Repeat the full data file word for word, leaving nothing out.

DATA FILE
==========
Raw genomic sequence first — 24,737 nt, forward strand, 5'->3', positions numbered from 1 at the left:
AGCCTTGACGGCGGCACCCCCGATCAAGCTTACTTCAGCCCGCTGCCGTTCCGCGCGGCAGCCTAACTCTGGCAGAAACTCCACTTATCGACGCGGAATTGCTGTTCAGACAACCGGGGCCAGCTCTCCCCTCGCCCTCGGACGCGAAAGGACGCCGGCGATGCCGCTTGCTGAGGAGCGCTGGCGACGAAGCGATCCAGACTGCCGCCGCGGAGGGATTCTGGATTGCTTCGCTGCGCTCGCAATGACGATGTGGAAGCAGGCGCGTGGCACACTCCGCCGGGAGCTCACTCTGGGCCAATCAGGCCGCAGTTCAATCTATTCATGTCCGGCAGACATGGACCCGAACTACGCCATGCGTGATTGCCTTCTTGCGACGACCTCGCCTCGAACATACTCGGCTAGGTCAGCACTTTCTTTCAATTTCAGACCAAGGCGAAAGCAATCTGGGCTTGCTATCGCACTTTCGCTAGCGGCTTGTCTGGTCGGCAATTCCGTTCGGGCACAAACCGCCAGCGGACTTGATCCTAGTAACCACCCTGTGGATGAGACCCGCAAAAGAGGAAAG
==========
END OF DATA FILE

Raw genomic sequence first — 24,737 nt, forward strand, 5'->3', positions numbered from 1 at the left:
AGCCTTGACGGCGGCACCCCCGATCAAGCTTACTTCAGCCCGCTGCCGTTCCGCGCGGCAGCCTAACTCTGGCAGAAACTCCACTTATCGACGCGGAATTGCTGTTCAGACAACCGGGGCCAGCTCTCCCCTCGCCCTCGGACGCGAAAGGACGCCGGCGATGCCGCTTGCTGAGGAGCGCTGGCGACGAAGCGATCCAGACTGCCGCCGCGGAGGGATTCTGGATTGCTTCGCTGCGCTCGCAATGACGATGTGGAAGCAGGCGCGTGGCACACTCCGCCGGGAGCTCACTCTGGGCCAATCAGGCCGCAGTTCAATCTATTCATGTCCGGCAGACATGGACCCGAACTACGCCATGCGTGATTGCCTTCTTGCGACGACCTCGCCTCGAACATACTCGGCTAGGTCAGCACTTTCTTTCAATTTCAGACCAAGGCGAAAGCAATCTGGGCTTGCTATCGCACTTTCGCTAGCGGCTTGTCTGGTCGGCAATTCCGTTCGGGCACAAACCGCCAGCGGACTTGATCCTAGTAACCACCCTGTGGATGAGACCCGCAAAAGAGGAAAG